The Young Victoria_Emily Blunt_Coronation CU.bmp © 2010 Lord Christopher Laverty. All rights reserved.

The Young Victoria: Chris and Maggie Chat About the Film

As preface to this week’s Dual Analysis of The Young Victoria with Maggie from The Costumer’s Guide, here is a little chat we had about the clothes, hair, jewellery, even underwear from the movie.

Chris, Clothes on Film: So, what did you think of the The Young Victoria? My opinions changed slightly from at the cinema. I liked it more actually.

Maggie, The Costumer’s Guide: I loved it when I saw it in the theatre – it almost felt too short, it went by so quickly. Watching it again last night I enjoyed it just as much! I actually have very few complaints, except for Albert getting shot, which of course, didn’t happen. I get why they did it, but the rest of the movie feels closer to real than that huge, glaring “never happened” moment did.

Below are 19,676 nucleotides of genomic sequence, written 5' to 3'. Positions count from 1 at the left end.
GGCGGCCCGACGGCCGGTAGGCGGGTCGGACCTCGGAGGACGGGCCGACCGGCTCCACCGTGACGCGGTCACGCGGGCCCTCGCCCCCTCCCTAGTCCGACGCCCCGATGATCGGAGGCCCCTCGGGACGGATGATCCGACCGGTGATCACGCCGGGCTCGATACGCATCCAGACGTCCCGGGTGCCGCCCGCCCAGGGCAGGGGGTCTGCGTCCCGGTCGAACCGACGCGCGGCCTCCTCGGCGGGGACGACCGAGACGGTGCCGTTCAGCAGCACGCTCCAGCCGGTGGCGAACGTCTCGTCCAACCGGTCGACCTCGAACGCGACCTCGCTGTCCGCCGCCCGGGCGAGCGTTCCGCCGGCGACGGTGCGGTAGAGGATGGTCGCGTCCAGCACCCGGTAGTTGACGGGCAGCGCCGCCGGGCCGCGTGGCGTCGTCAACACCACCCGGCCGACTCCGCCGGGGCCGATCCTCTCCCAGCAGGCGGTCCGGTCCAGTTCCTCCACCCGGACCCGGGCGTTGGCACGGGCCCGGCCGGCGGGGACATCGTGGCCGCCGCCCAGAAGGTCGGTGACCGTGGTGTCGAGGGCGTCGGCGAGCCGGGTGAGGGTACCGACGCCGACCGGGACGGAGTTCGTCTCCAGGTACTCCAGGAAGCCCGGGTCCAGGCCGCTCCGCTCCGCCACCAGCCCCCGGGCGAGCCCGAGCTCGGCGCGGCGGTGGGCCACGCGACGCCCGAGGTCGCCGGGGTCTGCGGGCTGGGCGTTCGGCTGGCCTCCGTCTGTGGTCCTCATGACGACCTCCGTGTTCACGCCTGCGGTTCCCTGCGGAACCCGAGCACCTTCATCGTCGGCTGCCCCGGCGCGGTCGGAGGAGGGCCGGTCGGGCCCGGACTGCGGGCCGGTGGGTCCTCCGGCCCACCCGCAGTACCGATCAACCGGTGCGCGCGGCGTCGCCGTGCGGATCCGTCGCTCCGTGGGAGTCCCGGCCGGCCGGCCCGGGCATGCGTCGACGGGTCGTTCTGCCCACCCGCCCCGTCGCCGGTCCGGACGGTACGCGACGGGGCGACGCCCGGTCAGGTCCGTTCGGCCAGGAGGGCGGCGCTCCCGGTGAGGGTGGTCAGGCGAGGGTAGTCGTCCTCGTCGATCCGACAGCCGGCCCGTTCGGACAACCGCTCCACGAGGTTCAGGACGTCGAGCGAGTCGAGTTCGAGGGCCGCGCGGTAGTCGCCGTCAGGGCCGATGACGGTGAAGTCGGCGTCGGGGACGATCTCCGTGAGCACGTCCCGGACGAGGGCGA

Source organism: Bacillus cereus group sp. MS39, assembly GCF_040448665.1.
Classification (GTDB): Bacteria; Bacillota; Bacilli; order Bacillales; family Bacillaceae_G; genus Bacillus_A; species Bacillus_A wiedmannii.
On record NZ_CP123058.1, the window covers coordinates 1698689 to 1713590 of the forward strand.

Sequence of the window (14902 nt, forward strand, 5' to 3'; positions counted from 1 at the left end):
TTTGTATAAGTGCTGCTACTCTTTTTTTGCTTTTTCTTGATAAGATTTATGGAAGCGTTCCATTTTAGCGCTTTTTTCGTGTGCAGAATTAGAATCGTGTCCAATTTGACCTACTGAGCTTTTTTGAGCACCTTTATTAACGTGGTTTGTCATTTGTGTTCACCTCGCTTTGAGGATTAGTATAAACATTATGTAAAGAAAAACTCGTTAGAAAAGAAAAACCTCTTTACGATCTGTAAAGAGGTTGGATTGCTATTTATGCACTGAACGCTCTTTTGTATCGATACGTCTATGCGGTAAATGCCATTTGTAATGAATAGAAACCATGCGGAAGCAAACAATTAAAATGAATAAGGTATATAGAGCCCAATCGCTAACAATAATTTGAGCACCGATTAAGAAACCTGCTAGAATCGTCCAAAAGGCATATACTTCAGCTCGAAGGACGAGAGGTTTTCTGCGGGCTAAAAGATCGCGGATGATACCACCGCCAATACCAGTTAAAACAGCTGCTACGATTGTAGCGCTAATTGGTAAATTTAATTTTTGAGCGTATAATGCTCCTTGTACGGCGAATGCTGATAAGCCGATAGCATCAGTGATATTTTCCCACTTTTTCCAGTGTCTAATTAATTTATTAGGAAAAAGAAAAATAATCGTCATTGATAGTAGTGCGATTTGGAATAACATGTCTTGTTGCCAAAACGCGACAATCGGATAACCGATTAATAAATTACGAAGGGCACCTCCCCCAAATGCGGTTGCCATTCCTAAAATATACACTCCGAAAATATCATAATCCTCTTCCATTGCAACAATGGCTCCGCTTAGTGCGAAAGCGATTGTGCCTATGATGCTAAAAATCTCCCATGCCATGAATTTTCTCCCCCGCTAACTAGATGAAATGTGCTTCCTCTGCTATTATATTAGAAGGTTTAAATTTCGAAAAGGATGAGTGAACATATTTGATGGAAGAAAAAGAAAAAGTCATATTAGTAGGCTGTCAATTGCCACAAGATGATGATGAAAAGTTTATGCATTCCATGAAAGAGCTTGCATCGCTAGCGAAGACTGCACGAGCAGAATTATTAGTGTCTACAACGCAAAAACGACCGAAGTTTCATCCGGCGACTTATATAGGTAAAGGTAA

Chris: I agree about Albert getting shot, although I totally understand why they did it. Julian Fellowes in an excellent writer and just felt it needed that dramatic punch for the climax. Albert was there for the assassination attempt (well, this one anyway), he just didn’t dive in front of the bullet.

Maggie: I get why they used it too – and it was done effectively. And it is true there were assassination attempts and that he was there. It worked as a film element. As a history fan it still bugged me a little. Let me say that I absolutely loved the casting, particularly of Rupert Friend as Albert. For me he was the perfect blend of shy/standoffish/stiff but with obvious emotion running below the surface. I found his performance very touching and his Albert very easy to fall for. I love when he tells Victoria that he likes Shubert at the start. As far as historical accuracy goes, I really appreciated the effort that went into doing the right costumes for the period. Right down to the corded petticoats, and the fabulous 1830s hair.